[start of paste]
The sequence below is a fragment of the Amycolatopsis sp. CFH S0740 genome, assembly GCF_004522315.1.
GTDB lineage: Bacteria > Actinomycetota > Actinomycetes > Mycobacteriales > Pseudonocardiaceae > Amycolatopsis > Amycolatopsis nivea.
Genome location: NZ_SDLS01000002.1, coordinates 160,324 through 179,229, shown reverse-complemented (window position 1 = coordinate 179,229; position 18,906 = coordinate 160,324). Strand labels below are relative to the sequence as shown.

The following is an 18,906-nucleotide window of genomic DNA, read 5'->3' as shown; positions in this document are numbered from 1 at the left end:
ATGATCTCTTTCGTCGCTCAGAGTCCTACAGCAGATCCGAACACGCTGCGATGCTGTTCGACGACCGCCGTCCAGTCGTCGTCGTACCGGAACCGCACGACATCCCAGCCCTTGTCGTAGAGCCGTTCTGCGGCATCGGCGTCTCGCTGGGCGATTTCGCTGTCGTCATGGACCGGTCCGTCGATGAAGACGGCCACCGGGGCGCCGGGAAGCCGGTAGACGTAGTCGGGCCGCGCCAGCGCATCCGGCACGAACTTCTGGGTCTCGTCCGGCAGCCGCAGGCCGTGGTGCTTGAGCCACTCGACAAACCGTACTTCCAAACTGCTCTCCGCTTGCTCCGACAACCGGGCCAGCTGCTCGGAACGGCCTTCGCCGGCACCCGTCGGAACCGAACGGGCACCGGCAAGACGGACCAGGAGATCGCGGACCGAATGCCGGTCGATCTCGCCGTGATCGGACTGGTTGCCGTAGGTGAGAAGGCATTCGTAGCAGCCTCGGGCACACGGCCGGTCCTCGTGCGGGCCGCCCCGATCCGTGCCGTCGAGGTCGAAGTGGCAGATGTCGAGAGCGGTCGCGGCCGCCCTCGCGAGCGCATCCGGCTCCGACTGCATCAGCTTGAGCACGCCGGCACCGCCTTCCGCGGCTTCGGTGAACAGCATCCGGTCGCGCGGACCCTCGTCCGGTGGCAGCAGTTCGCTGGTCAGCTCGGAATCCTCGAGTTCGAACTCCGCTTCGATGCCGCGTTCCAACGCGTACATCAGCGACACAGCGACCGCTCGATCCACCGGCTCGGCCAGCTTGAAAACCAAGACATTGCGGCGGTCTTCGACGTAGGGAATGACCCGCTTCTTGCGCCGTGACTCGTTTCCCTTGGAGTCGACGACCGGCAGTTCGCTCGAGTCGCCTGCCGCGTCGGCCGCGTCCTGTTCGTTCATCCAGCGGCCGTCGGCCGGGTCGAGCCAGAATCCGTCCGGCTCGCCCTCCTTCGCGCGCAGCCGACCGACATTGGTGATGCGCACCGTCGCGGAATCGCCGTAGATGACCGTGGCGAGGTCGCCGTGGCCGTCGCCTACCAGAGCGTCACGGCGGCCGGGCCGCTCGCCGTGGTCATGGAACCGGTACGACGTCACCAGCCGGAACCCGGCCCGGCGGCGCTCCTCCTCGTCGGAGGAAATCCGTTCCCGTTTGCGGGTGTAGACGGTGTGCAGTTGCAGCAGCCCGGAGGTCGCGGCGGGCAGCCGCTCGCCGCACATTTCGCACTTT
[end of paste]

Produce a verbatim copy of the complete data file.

The sequence below is a fragment of the Amycolatopsis sp. CFH S0740 genome, assembly GCF_004522315.1.
GTDB lineage: Bacteria > Actinomycetota > Actinomycetes > Mycobacteriales > Pseudonocardiaceae > Amycolatopsis > Amycolatopsis nivea.
Genome location: NZ_SDLS01000002.1, coordinates 160,324 through 179,229, shown reverse-complemented (window position 1 = coordinate 179,229; position 18,906 = coordinate 160,324). Strand labels below are relative to the sequence as shown.

The following is an 18,906-nucleotide window of genomic DNA, read 5'->3' as shown; positions in this document are numbered from 1 at the left end:
ATGATCTCTTTCGTCGCTCAGAGTCCTACAGCAGATCCGAACACGCTGCGATGCTGTTCGACGACCGCCGTCCAGTCGTCGTCGTACCGGAACCGCACGACATCCCAGCCCTTGTCGTAGAGCCGTTCTGCGGCATCGGCGTCTCGCTGGGCGATTTCGCTGTCGTCATGGACCGGTCCGTCGATGAAGACGGCCACCGGGGCGCCGGGAAGCCGGTAGACGTAGTCGGGCCGCGCCAGCGCATCCGGCACGAACTTCTGGGTCTCGTCCGGCAGCCGCAGGCCGTGGTGCTTGAGCCACTCGACAAACCGTACTTCCAAACTGCTCTCCGCTTGCTCCGACAACCGGGCCAGCTGCTCGGAACGGCCTTCGCCGGCACCCGTCGGAACCGAACGGGCACCGGCAAGACGGACCAGGAGATCGCGGACCGAATGCCGGTCGATCTCGCCGTGATCGGACTGGTTGCCGTAGGTGAGAAGGCATTCGTAGCAGCCTCGGGCACACGGCCGGTCCTCGTGCGGGCCGCCCCGATCCGTGCCGTCGAGGTCGAAGTGGCAGATGTCGAGAGCGGTCGCGGCCGCCCTCGCGAGCGCATCCGGCTCCGACTGCATCAGCTTGAGCACGCCGGCACCGCCTTCCGCGGCTTCGGTGAACAGCATCCGGTCGCGCGGACCCTCGTCCGGTGGCAGCAGTTCGCTGGTCAGCTCGGAATCCTCGAGTTCGAACTCCGCTTCGATGCCGCGTTCCAACGCGTACATCAGCGACACAGCGACCGCTCGATCCACCGGCTCGGCCAGCTTGAAAACCAAGACATTGCGGCGGTCTTCGACGTAGGGAATGACCCGCTTCTTGCGCCGTGACTCGTTTCCCTTGGAGTCGACGACCGGCAGTTCGCTCGAGTCGCCTGCCGCGTCGGCCGCGTCCTGTTCGTTCATCCAGCGGCCGTCGGCCGGGTCGAGCCAGAATCCGTCCGGCTCGCCCTCCTTCGCGCGCAGCCGACCGACATTGGTGATGCGCACCGTCGCGGAATCGCCGTAGATGACCGTGGCGAGGTCGCCGTGGCCGTCGCCTACCAGAGCGTCACGGCGGCCGGGCCGCTCGCCGTGGTCATGGAACCGGTACGACGTCACCAGCCGGAACCCGGCCCGGCGGCGCTCCTCCTCGTCGGAGGAAATCCGTTCCCGTTTGCGGGTGTAGACGGTGTGCAGTTGCAGCAGCCCGGAGGTCGCGGCGGGCAGCCGCTCGCCGCACATTTCGCACTTT